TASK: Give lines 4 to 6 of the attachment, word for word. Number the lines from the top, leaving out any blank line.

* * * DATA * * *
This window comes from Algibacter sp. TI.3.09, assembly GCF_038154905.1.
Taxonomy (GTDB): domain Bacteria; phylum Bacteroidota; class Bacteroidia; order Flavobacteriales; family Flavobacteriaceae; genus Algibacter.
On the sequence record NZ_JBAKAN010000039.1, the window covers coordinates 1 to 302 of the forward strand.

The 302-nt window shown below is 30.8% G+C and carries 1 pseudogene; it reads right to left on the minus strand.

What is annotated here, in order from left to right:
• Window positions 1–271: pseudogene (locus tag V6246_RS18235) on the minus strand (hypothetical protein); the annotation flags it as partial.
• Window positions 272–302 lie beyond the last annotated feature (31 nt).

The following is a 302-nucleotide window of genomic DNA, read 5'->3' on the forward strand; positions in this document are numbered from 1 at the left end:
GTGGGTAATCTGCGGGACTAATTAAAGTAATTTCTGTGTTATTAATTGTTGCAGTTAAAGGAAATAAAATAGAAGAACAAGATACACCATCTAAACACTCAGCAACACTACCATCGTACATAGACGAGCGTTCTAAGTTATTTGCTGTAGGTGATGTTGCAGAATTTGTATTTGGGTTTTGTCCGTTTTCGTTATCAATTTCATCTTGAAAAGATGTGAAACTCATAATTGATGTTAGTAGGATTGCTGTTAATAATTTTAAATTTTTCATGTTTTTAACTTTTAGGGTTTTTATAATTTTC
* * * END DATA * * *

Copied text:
The 302-nt window shown below is 30.8% G+C and carries 1 pseudogene; it reads right to left on the minus strand.

What is annotated here, in order from left to right:
• Window positions 1–271: pseudogene (locus tag V6246_RS18235) on the minus strand (hypothetical protein); the annotation flags it as partial.